The Reckoning, by Patricia Tyrrell

Wise innocent's journey to maturity

There's no messing about in Patricia Tyrrell's The Reckoning. Where others might laboriously set up the strange triangle which props up this novel, Tyrrell establishes immediately all we need to know. Cate, 15, was abducted 12 years earlier by a drifter called Les. Every so often, out of a skewed sense of duty, Les phones Cate's mother with news. Now, however, Les wants to give the girl back.

This is 73-year-old Tyrrell's second novel. The author, half-English, half-American, self-published 300 copies of The Reckoning. When this trim book was short-listed for the Encore Award, publishers suddenly jostled to sign her up.

You can see why. Ever since The Catcher in the Rye, writers have been seduced by that wise innocent: the disturbed teenage narrator. Recent examples - The Lovely Bones, Vernon God Little and The Curious Incident of the Dog in the Night-Time - have done extremely well.

Where Tyrrell scores is in catching the rhythm of Cate's sympathetic voice. She manages to nail that strange mix of adult knowing and childish need. If her hillbilly heroine sometimes sounds a mite grown-up, it's hardly surprising. She has lived her whole life in the company of an adult who taught her everything.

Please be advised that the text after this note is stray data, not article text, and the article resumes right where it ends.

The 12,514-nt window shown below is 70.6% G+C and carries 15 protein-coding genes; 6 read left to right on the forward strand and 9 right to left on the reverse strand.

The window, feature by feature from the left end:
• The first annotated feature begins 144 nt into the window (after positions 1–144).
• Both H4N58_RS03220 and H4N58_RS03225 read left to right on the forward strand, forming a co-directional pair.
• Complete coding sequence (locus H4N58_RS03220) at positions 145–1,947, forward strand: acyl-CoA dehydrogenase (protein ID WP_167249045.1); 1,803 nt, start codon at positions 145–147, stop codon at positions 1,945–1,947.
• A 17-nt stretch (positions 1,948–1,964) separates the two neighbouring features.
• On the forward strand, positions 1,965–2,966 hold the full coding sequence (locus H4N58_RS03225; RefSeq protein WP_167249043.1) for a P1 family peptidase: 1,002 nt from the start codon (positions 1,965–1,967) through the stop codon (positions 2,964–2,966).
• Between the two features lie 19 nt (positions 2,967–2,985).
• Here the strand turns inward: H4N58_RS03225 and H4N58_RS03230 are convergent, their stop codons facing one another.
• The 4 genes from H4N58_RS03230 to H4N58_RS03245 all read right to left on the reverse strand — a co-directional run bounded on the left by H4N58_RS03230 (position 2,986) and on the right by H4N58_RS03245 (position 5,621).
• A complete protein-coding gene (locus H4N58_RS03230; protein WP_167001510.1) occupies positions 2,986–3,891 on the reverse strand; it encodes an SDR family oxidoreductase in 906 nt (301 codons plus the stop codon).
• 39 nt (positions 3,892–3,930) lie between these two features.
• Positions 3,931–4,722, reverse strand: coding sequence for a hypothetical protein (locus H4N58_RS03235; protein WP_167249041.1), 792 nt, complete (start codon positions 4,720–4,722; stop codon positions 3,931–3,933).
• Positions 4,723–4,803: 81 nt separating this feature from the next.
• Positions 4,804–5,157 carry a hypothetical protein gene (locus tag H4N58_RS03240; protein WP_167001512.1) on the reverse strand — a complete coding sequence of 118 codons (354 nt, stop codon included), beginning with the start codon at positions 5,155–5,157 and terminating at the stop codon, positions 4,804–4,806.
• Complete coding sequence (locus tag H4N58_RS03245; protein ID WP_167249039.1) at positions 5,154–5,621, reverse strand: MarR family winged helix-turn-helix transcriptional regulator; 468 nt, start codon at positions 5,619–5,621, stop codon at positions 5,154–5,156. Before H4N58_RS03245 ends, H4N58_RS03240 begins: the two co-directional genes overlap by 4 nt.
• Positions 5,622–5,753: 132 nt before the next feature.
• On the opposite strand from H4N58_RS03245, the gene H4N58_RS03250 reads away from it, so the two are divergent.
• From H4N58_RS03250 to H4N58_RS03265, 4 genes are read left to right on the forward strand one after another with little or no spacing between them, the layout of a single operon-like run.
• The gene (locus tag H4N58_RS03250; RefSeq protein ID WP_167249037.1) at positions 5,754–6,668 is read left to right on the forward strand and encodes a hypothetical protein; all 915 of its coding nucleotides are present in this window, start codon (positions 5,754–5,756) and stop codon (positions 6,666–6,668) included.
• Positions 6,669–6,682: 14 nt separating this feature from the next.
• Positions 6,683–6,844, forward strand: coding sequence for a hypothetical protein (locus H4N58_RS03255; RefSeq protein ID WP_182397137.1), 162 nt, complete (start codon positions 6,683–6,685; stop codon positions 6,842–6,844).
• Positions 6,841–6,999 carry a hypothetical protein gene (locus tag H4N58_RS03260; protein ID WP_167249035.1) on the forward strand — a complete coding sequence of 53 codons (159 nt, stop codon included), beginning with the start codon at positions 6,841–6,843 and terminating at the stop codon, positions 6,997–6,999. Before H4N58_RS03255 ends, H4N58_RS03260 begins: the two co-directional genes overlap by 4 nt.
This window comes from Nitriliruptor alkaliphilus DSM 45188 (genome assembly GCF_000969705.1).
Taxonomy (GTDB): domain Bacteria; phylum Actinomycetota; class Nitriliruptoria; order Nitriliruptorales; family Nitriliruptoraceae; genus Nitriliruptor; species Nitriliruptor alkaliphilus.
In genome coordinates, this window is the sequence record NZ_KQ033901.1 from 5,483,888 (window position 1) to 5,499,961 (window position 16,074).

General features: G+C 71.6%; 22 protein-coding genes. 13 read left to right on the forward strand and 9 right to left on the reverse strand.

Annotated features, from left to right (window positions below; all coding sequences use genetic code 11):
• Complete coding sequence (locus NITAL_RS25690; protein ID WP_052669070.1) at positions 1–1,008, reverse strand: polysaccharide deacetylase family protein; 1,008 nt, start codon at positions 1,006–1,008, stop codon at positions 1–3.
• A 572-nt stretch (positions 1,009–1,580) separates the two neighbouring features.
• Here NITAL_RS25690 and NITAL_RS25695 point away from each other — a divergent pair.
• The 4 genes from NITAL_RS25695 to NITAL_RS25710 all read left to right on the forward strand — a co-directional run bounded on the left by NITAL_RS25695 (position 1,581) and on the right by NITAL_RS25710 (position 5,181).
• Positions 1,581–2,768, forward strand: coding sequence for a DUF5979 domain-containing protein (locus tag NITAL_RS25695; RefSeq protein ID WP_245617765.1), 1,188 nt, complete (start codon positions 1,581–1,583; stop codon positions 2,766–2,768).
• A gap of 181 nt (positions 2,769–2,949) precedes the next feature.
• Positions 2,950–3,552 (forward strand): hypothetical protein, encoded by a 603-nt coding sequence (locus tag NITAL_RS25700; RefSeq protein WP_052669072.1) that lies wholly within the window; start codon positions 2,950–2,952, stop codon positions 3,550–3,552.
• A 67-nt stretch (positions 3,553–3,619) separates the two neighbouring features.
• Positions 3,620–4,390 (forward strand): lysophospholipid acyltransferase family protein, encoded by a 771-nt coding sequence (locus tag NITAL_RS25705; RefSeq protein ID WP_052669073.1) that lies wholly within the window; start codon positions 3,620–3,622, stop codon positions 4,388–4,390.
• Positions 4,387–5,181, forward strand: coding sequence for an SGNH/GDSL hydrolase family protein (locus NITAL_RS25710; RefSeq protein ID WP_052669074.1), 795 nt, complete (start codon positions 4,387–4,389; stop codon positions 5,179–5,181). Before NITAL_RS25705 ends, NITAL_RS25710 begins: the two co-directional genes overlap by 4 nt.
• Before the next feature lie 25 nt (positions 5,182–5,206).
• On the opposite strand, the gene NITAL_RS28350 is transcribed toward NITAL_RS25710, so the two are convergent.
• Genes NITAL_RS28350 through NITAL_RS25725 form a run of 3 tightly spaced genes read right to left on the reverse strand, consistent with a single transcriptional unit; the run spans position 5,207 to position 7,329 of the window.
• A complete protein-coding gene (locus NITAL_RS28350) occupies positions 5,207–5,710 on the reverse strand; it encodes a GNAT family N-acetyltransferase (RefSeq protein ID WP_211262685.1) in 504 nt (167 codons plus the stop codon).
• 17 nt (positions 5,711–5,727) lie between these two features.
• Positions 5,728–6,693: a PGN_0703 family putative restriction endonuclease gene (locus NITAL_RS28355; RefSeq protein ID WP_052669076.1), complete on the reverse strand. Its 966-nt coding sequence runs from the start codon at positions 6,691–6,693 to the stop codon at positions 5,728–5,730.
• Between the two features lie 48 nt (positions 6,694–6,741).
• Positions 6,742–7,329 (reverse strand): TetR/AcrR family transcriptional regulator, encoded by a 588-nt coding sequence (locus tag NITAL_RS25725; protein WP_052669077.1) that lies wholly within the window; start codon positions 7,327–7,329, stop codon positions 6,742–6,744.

With her tangled hair and even more tangled moral code, Cate seems as weathered as the Arizona desert where she has lived. She has slept with boys since she was 13 and driven a truck since she could reach the wheel. She may be uneducated, but Cate understands loyalty. In a strange twist, it is Les she loves.

At the start of the novel he is her father, mother, friend. Now Les wants out. Tyrrell's storytelling spins on revelation but she doesn't keep us guessing. By page eight we know that a man called Jeff has given these hobos a pressing reason to leave. Cate says, "If anyone'd find out about him dying and they'd ask me how it felt to kill someone, I'd need to say, Astonishing, that's how."

There's plenty more to surprise Cate, from her growing affection towards her brisk English mother to her realisation that Les has a past involving violence and alcohol. Cate has to re-learn the rules of kinship and re-establish who she is - poor trash shifting between welfare offices or middle-class daughter of a jewellery designer?

Les tells Cate that "unhappiness takes people various ways". It's the closest he comes to accounting for the terrible thing he did in stealing her. It explains why her biological father, convinced his daughter was murdered, cannot accept her reappearance, and why her mother is desperate to welcome her back.

There are a few plot developments that feel strained, but it's hard not to be won over by tough-talking, tender Cate.

In recognising the pain and struggles of those around her, she experiences more than reconciliation and reunion. Cate's journey takes her to emotional maturity, as the best teenage narrations so often do.